In the 1980s and 1990s I placed hundreds of people in management positions. A few dozen got quickly promoted multiple times. I met up with one of them last week who’s now an EVP with an F250 company. Many of the hiring managers who hired these people had similar track records of success. Coincidently, I was at a business conference with a number of them last month. These two events got me thinking about all of these people – the hundreds and the dozens – and what they had in common.
The big aha was that once the person passed a reasonably lofty threshold of technical ability, his or her soft skills are what drove their upward success. In fact, since soft skills are so critical to personal performance, “soft” is too soft a word to describe them. Regardless of what one calls these “non-technical” management and business leadership skills, here’s what those who progressed the fastest had in common.
- Focused Work Ethic. Part of this is working hard, taking the initiative, doing more than required and going the extra mile. The other part is working smart. Working hard needs to have some purpose and direction to it. Consistently achieving the required results is the primary bigger purpose.
- Operational Leadership. I wrote a post last year titled Leadership = Vision plus Execution. In summary, it means you need to have a clear vision of what needs to get done and then you need to marshal the resources to do it. Then you have to do it.
- Strategic vs. Tactical Worldview. When I was sitting in a boardroom many years ago as a rookie financial analyst, the CEO of an F50 company lambasted a group president saying, “Strategy drives tactics. Your strategy is flawed, so the quality of your tactics doesn’t matter.” Those who got ahead the fastest seem to naturally understand this.
- Zooming. This has to do with the ability to zoom in on a problem to figure out the root cause and then zoom out to see all of the possible solutions.
- Multi-Functional Thinking. This might also be called business acumen. Despite a functional expertise, the best people could see beyond their own department’s requirements to balance the needs of growth (sales, marketing and product development) vs. operational efficiency (operations, engineering, IT, HR and finance/accounting).
- Persistence. As Winston Churchill said, “Never, ever, ever give up.” Sometimes things go wrong, so following the PM’s advice is essential.
- Influence. This is the ability to convince those in authority to agree to their proposals (the vision part of leadership) and the ability to get the people working with and for them to agree to willingly participate. This is related toteam skills and EQ, but influencing others is the visible outcome.
- Proactivity. This has to do with anticipating a problem before it becomes a problem and then taking overt action to address it in a logical and businesslike manner. It’s more than planning, but planning is part of this.
- Leveraging Team and Resources. This has to do with efficiency, achieving more with less, figuring out how to avoid or overcome unnecessary obstacles and getting more from their team than would be considered normal.
- Organizational Skills. Whether they’re individual contributors, part of a team or running a team, the best people can organize the resources to deliver the results on time and on budget on a consistent basis.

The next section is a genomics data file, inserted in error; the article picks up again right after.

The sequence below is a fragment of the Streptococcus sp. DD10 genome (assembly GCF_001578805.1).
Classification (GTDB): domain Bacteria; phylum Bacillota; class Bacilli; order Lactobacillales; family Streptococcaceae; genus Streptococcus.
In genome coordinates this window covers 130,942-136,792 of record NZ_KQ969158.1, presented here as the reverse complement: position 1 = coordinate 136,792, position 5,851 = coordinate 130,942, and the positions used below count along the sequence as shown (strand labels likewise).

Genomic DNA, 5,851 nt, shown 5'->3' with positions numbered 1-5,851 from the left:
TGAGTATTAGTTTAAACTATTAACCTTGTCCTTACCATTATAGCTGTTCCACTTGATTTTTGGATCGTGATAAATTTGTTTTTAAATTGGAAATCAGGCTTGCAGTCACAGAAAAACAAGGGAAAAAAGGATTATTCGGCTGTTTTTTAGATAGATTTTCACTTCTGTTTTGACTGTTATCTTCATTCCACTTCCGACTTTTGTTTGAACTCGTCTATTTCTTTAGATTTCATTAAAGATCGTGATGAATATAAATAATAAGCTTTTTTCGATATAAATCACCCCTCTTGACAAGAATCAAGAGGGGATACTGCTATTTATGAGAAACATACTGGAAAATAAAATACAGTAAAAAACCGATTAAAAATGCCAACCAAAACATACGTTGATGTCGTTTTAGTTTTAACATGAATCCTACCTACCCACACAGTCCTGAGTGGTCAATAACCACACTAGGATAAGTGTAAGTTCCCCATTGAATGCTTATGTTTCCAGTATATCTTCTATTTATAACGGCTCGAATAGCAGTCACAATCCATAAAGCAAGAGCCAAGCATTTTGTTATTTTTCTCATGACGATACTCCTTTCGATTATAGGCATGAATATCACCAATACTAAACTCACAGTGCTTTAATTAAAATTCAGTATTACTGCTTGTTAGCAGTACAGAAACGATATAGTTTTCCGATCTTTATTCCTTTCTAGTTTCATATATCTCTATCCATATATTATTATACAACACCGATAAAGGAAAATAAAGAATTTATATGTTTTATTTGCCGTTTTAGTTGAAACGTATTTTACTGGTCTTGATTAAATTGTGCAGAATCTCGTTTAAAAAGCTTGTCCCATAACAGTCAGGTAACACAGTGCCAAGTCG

- Responsible and Committed. When the best people say they’ll do something, they do it. And when things go wrong, they don’t make excuses or blame others. Getting it done is typically more important than perfection, which is a common flaw of the over-techie.
- Ability to Select and Develop the Right People. A-Team leaders don’t compromise on whom they hire: the A-Team. My big win as a recruiter: I got them to first define the job as a series of performance objectives rather than listing a bunch of generic skills. Then I found people who could deliver the results required. Surprisingly, those that made the A-Team had the traits listed here.
- Comfortable Swimming in the Deep End of the Pool. Throw people in over their heads and see if they can swim. The A-Team can not only swim, they don’t mind being thrown in over their heads since it builds confidence. In fact, they ask for these types of assignments.
- Courage in Decision-Making. Not only does a person need to make the right decisions, he or she often needs to make them with limited information or lack of time. Which, surprisingly, is most of the time.
- Situational Fit or Adaptability. Sometimes these people were not successful but were savvy enough to extricate themselves proactively. Circumstances play a big role in any job, most often they’re dependent on the quality of the relationship with the person’s peer and manager. Sometimes it’s a mismatch on culture or values or a disagreement on focus.
These characteristics, and the few that might have been missed, can all be assessed using the most significant accomplishment question in the Performance-based Interview I advocate. The idea is to look for these characteristics in the person’s major accomplishments and map the accomplishments to the actual performance requirements of the job. Done properly, this is how you hire people for the A-Team.
This article is published in collaboration with LinkedIn. Publication does not imply endorsement of views by the World Economic Forum.
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Author: Lou Adler CEO, best-selling author, created Performance-based Hiring.
Image: Matteo Achilli (R) works with one of his assistants in his office in Formello, north of Rome July 25, 2013. REUTERS/Tony Gentile.